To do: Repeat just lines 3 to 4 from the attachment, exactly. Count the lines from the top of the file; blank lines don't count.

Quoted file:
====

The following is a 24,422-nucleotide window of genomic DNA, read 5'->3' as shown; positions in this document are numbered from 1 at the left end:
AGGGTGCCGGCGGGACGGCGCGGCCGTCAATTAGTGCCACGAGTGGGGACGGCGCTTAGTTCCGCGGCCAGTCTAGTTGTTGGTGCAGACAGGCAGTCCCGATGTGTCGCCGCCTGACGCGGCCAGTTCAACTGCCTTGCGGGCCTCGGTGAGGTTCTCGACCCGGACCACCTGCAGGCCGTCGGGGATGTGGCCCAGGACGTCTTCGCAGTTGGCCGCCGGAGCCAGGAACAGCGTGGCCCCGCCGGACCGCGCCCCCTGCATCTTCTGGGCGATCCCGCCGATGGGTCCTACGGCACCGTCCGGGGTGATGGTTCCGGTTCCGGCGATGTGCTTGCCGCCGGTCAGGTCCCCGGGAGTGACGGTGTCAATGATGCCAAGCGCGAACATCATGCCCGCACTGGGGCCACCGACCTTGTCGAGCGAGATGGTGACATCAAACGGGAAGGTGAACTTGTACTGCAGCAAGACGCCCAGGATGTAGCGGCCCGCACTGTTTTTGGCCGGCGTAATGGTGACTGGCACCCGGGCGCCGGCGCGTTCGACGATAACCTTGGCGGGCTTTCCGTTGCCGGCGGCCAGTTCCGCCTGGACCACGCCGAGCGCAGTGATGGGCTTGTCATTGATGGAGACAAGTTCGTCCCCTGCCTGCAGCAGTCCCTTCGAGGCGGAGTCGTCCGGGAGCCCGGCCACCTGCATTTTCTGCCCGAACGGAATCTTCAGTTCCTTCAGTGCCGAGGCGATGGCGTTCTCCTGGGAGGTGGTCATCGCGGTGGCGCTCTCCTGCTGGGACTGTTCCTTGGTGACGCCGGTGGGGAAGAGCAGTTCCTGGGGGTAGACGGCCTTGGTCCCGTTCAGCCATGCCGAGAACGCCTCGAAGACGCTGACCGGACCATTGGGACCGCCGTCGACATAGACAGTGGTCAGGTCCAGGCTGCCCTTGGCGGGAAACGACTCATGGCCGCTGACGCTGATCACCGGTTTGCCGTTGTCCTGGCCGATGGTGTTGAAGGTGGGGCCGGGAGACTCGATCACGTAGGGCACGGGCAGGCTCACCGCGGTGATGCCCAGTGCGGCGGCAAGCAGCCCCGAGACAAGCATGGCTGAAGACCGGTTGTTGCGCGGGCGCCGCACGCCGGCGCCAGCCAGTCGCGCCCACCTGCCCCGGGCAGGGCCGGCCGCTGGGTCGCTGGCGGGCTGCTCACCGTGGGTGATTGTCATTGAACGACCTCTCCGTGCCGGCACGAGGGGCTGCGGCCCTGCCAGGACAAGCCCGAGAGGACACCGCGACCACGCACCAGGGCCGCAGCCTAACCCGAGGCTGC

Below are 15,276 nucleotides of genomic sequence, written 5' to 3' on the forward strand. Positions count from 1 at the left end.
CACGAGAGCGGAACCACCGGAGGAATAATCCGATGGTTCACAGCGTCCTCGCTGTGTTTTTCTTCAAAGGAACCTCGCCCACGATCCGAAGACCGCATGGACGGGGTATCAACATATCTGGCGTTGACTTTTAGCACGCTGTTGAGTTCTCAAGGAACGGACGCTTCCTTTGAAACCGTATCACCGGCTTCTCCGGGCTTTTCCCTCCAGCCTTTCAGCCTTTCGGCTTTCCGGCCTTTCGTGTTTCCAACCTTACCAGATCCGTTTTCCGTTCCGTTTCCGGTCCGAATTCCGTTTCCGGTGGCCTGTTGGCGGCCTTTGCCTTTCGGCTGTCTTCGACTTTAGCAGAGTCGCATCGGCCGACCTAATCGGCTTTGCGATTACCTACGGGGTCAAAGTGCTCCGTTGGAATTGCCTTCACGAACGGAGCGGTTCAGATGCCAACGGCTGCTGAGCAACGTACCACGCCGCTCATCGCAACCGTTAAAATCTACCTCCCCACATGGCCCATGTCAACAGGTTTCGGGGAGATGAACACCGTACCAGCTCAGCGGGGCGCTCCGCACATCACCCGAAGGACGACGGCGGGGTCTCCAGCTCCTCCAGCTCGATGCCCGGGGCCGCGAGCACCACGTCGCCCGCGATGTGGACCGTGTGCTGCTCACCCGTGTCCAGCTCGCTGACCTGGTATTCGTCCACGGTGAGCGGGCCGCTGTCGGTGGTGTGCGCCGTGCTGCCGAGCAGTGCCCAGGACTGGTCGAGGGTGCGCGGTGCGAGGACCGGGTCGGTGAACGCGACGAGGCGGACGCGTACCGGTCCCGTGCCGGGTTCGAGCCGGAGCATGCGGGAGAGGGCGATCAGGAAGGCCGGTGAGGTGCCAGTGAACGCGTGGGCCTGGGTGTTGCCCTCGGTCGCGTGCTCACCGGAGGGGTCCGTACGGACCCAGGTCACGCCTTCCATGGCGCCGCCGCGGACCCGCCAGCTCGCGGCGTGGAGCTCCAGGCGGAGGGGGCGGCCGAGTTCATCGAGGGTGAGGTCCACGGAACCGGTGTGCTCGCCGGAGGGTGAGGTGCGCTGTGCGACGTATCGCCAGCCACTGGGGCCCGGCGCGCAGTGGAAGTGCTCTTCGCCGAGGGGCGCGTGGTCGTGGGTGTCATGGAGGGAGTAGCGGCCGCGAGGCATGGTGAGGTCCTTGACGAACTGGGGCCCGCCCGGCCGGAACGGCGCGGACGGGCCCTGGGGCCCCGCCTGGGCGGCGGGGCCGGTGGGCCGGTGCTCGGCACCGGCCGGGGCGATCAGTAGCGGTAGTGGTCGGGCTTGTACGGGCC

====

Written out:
Below are 15,276 nucleotides of genomic sequence, written 5' to 3' on the forward strand. Positions count from 1 at the left end.
CACGAGAGCGGAACCACCGGAGGAATAATCCGATGGTTCACAGCGTCCTCGCTGTGTTTTTCTTCAAAGGAACCTCGCCCACGATCCGAAGACCGCATGGACGGGGTATCAACATATCTGGCGTTGACTTTTAGCACGCTGTTGAGTTCTCAAGGAACGGACGCTTCCTTTGAAACCGTATCACCGGCTTCTCCGGGCTTTTCCCTCCAGCCTTTCAGCCTTTCGGCTTTCCGGCCTTTCGTGTTTCCAACCTTACCAGATCCGTTTTCCGTTCCGTTTCCGGTCCGAATTCCGTTTCCGGTGGCCTGTTGGCGGCCTTTGCCTTTCGGCTGTCTTCGACTTTAGCAGAGTCGCATCGGCCGACCTAATCGGCTTTGCGATTACCTACGGGGTCAAAGTGCTCCGTTGGAATTGCCTTCACGAACGGAGCGGTTCAGATGCCAACGGCTGCTGAGCAACGTACCACGCCGCTCATCGCAACCGTTAAAATCTACCTCCCCACATGGCCCATGTCAACAGGTTTCGGGGAGATGAACACCGTACCAGCTCAGCGGGGCGCTCCGCACATCACCCGAAGGACGACGGCGGGGTCTCCAGCTCCTCCAGCTCGATGCCCGGGGCCGCGAGCACCACGTCGCCCGCGATGTGGACCGTGTGCTGCTCACCCGTGTCCAGCTCGCTGACCTGGTATTCGTCCACGGTGAGCGGGCCGCTGTCGGTGGTGTGCGCCGTGCTGCCGAGCAGTGCCCAGGACTGGTCGAGGGTGCGCGGTGCGAGGACCGGGTCGGTGAACGCGACGAGGCGGACGCGTACCGGTCCCGTGCCGGGTTCGAGCCGGAGCATGCGGGAGAGGGCGATCAGGAAGGCCGGTGAGGTGCCAGTGAACGCGTGGGCCTGGGTGTTGCCCTCGGTCGCGTGCTCACCGGAGGGGTCCGTACGGACCCAGGTCACGCCTTCCATGGCGCCGCCGCGGACCCGCCAGCTCGCGGCGTGGAGCTCCAGGCGGAGGGGGCGGCCGAGTTCATCGAGGGTGAGGTCCACGGAACCGGTGTGCTCGCCGGAGGGTGAGGTGCGCTGTGCGACGTATCGCCAGCCACTGGGGCCCGGCGCGCAGTGGAAGTGCTCTTCGCCGAGGGGCGCGTGGTCGTGGGTGTCATGGAGGGAGTAGCGGCCGCGAGGCATGGTGAGGTCCTTGACGAACTGGGGCCCGCCCGGCCGGAACGGCGCGGACGGGCCCTGGGGCCCCGCCTGGGCGGCGGGGCCGGTGGGCCGGTGCTCGGCACCGGCCGGGGCGATCAGTAGCGGTAGTGGTCGGGCTTGTACGGGCC